United Kingdom Tax: Pre-budget report 2009
Following a steep fall in UK tax revenues, Alistair Darling outlined in his annual Pre-Budget Report how additional taxes will be levied on higher earners in order to narrow the gap between Government income and expenditure. The measures include:
- Doubling the previously announced Class 1 NIC increase from 0.5% to 1% for both employers and employees. As previously announced, the increase will apply from 6 April 2011.
- Imposing a special 50% banking payroll tax on bonuses, to the extent they exceed £25,000. A banker who expects to benefit from a bonus pool of £100,000 for 2009 would receive a net bonus of just £42,138 instead of £59,000; a reduction of 28.6% in take-home pay.
- Extending the pensions special annual allowance charge so that from 9 December 2021 any individual with income over £130,000 is affected if the employer contributes more than £20,000 annually.
Although positioned as provisions to balance UK finances, it is clear that the new measures will make the UK a less attractive place for higher earners.Bank payroll tax
Responding to concerns over the levels of bonuses payable to bankers, the Chancellor announced a 50% levy on bonus payments in excess of £25,000.
- 50% levy payable by banks on new bonus awards made from 9 December through to 5 April 2010;
- Payable on the excess of any award over £25,000;
- Levy will not qualify for corporate tax relief;
- "Bonus" includes discretionary cash awards and non regular benefits. Share remuneration is also caught based on its 'cost' at award (ignoring restrictions);
- The term 'Banks' includes companies mainly or wholly undertaking 'Relevant Regulated Activities' in the UK, e.g., accepting deposits, dealing in investments, arranging deals in investments, safeguarding and administering investments etc;
- Contractual bonus payments awarded prior to 9 December are specifically excluded;
- Non-residents and non-domiciliaries working in the UK are fully liable in the same way as UK residents.
Detailed anti-avoidance rules have been introduced to catch arrangements designed to avoid the levy through loans or other agreed deferrals.
This levy will have a substantial impact on the payment of bonuses within the financial services industry. Some employers may decide to hold off awarding bonuses until after 5 April 2022 whilst others may choose to restrict bonus awards so that the effective cost of the levy is borne by the employee.
The levy will represent a significant additional cost for employers who tax equalise bonus payments and where there is no scope to either defer the award or have the employee bear the tax cost. The rules are widely drafted and would appear to catch share remuneration which may ultimately be forfeited. It is also unwelcome that the rules may be extended past 6 April 2010.Increase to national insurance contribution rates and thresholds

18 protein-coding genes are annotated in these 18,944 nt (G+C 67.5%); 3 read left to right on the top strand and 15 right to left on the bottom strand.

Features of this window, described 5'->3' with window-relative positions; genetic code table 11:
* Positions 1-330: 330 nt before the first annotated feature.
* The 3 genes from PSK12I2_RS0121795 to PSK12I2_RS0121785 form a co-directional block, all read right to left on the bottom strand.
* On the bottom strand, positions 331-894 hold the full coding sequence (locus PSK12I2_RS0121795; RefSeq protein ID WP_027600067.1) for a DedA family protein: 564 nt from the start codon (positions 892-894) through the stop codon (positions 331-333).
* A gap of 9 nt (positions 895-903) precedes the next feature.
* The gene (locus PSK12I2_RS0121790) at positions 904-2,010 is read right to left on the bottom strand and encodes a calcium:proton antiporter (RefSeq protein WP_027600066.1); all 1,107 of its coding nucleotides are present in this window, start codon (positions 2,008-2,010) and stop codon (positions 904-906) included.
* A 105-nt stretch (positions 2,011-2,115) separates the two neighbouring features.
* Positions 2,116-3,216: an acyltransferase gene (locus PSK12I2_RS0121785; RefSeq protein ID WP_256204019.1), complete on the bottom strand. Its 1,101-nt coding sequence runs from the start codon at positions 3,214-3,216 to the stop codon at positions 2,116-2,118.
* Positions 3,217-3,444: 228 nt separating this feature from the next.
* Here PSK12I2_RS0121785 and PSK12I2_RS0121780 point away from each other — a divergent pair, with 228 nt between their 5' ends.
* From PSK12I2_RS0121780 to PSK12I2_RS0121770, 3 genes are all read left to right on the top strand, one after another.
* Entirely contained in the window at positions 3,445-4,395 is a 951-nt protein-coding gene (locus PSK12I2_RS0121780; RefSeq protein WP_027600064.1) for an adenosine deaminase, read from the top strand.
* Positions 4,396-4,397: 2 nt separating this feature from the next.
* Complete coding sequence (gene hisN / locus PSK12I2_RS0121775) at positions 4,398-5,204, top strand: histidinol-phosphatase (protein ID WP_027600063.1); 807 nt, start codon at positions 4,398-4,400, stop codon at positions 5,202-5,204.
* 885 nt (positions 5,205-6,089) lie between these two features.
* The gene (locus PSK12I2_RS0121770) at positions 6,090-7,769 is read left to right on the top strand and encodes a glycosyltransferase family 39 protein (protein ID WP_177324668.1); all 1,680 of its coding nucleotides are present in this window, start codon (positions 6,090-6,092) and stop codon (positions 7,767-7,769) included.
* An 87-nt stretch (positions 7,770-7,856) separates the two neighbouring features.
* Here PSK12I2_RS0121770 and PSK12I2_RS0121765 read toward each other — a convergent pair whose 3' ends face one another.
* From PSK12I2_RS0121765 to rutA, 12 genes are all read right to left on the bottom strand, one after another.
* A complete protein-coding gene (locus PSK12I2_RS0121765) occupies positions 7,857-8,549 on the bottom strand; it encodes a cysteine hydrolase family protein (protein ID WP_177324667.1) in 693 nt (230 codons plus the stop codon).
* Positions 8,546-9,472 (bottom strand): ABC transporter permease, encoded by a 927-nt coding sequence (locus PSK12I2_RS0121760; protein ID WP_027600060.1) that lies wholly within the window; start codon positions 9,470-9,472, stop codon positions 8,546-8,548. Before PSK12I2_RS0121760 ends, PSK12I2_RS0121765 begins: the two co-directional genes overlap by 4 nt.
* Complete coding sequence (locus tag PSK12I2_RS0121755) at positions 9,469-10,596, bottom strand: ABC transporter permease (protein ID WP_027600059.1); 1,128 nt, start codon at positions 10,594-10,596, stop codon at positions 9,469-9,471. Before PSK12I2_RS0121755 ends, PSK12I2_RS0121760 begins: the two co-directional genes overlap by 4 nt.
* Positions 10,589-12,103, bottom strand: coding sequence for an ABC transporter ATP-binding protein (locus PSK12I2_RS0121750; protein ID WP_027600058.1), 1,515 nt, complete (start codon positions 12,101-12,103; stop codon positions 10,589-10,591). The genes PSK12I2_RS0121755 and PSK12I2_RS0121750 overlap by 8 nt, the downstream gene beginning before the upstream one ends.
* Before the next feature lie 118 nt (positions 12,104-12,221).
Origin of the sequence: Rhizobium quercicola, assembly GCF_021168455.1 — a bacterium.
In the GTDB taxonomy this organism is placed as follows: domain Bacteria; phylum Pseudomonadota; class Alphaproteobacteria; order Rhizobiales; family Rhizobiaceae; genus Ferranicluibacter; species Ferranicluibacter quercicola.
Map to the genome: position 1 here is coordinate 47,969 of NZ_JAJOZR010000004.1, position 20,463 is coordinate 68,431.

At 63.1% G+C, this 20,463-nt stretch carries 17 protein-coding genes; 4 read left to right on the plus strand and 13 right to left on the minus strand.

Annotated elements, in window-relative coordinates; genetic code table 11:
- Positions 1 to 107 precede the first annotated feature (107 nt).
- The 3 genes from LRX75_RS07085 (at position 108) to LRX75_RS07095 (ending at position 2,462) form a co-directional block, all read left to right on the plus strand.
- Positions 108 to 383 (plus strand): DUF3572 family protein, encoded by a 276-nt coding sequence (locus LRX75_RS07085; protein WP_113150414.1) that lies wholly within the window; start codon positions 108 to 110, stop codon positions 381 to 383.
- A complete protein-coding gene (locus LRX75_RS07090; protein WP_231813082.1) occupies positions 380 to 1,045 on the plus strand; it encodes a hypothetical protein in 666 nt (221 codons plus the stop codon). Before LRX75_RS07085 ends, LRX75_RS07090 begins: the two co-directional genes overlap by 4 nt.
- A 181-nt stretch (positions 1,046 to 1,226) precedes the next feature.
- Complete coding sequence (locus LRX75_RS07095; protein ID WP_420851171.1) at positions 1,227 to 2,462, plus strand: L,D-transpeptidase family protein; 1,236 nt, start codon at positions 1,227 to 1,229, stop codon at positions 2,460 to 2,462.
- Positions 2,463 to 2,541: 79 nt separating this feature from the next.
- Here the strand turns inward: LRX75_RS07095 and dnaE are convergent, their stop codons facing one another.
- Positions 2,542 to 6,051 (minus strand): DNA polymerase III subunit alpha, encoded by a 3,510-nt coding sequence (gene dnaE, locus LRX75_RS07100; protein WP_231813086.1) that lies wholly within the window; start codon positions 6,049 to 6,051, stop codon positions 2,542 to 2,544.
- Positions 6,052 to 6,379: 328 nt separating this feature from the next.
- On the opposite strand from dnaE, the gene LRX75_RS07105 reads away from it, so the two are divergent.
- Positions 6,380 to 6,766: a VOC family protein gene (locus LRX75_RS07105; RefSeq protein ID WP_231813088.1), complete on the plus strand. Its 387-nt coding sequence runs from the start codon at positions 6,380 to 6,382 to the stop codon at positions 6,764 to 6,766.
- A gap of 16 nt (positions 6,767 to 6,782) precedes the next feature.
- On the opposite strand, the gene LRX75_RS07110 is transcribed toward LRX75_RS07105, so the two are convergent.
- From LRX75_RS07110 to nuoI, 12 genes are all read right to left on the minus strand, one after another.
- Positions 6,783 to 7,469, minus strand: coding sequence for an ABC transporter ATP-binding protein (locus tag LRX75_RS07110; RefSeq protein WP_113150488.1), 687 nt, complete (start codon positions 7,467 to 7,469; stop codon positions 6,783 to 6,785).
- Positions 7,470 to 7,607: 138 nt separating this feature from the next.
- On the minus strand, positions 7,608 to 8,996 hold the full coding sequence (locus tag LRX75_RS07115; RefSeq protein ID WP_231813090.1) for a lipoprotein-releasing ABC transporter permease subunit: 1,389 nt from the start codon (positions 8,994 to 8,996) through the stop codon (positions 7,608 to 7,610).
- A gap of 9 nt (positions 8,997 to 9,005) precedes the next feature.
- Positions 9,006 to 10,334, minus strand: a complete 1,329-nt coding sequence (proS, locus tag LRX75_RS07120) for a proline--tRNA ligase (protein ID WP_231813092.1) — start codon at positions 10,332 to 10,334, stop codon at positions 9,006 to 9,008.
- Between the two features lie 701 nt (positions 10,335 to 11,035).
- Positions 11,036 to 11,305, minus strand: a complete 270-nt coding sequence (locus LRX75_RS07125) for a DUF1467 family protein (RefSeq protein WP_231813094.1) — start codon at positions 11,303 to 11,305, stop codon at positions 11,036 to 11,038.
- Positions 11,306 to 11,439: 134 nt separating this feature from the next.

The Chancellor announced an increase of 0.5% in the rates of national insurance contributions (NIC) payable by employees and employers, in addition to the 0.5% increase already stated in the 2009 budget, which will be effective from April 2011. The main rate of Class 1 NIC for employees from April 2011 will therefore rise to 12%, with 2% payable on amounts above the upper earnings limit. The main rate of Class 1 NIC for employers will increase to 13.8% (rather than the 13.3% previously announced) on earnings above the secondary threshold. The increase will also apply to Class 1A and Class 1B NIC rates.
There will be no change to the thresholds and rates of NIC payable by employees and employers for the 2010/11 tax year, with the exception of small increases to the lower earnings limit. From April 2011, the primary threshold and lower profits limit will be raised by an extra £570, over and above the increase announced in the last Budget. This is to ensure lower earners are not adversely affected by the increased Class 1 rates.
The additional increase to NIC rates is not unexpected, given the level of national debt. Clearly employers will not welcome the additional NIC costs from 2011. However, we welcome the increase to the primary threshold and lower profits limit to assist lower earners.Pensions: special annual allowance charge
Changes announced in the April 2009 Budget, which will apply from 6 April 2011, will remove higher rate income tax relief for pension contributions for those with incomes in excess of £180,000, and taper it away for those with incomes between £150,000 and £180,000.
In order to prevent individuals from pre-empting this measure by increasing their normal pension savings before the change becomes effective, 'anti-forestalling' measures were introduced with effect from 22 April 2009; to claw back higher rate tax relief where individuals increase their pension contributions above the amount they were previously paying on a regular basis. The claw back is made by way of a special annual allowance charge of 20% in the current tax year and 20%-30% next year.